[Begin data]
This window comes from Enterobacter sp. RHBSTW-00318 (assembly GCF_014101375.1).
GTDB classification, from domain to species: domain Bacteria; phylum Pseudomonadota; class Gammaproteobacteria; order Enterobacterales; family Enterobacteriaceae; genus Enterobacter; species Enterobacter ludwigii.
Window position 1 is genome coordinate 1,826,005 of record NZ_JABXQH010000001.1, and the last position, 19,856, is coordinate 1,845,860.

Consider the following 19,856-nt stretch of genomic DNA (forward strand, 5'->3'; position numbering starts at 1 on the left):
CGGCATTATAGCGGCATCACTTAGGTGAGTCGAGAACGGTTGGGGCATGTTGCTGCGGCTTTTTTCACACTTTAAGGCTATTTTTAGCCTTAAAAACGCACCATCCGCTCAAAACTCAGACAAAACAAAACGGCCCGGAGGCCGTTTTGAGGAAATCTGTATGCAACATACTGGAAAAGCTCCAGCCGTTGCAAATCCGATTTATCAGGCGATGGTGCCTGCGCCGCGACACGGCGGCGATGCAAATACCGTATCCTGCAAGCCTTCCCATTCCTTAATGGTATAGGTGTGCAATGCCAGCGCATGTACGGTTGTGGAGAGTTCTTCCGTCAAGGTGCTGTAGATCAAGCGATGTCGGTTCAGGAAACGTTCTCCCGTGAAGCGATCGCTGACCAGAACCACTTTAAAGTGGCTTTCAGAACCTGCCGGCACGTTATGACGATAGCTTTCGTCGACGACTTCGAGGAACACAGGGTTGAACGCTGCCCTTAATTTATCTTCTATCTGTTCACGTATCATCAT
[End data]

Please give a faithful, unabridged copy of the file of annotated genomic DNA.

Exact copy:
This window comes from Enterobacter sp. RHBSTW-00318 (assembly GCF_014101375.1).
GTDB classification, from domain to species: domain Bacteria; phylum Pseudomonadota; class Gammaproteobacteria; order Enterobacterales; family Enterobacteriaceae; genus Enterobacter; species Enterobacter ludwigii.
Window position 1 is genome coordinate 1,826,005 of record NZ_JABXQH010000001.1, and the last position, 19,856, is coordinate 1,845,860.

Consider the following 19,856-nt stretch of genomic DNA (forward strand, 5'->3'; position numbering starts at 1 on the left):
CGGCATTATAGCGGCATCACTTAGGTGAGTCGAGAACGGTTGGGGCATGTTGCTGCGGCTTTTTTCACACTTTAAGGCTATTTTTAGCCTTAAAAACGCACCATCCGCTCAAAACTCAGACAAAACAAAACGGCCCGGAGGCCGTTTTGAGGAAATCTGTATGCAACATACTGGAAAAGCTCCAGCCGTTGCAAATCCGATTTATCAGGCGATGGTGCCTGCGCCGCGACACGGCGGCGATGCAAATACCGTATCCTGCAAGCCTTCCCATTCCTTAATGGTATAGGTGTGCAATGCCAGCGCATGTACGGTTGTGGAGAGTTCTTCCGTCAAGGTGCTGTAGATCAAGCGATGTCGGTTCAGGAAACGTTCTCCCGTGAAGCGATCGCTGACCAGAACCACTTTAAAGTGGCTTTCAGAACCTGCCGGCACGTTATGACGATAGCTTTCGTCGACGACTTCGAGGAACACAGGGTTGAACGCTGCCCTTAATTTATCTTCTATCTGTTCACGTATCATCAT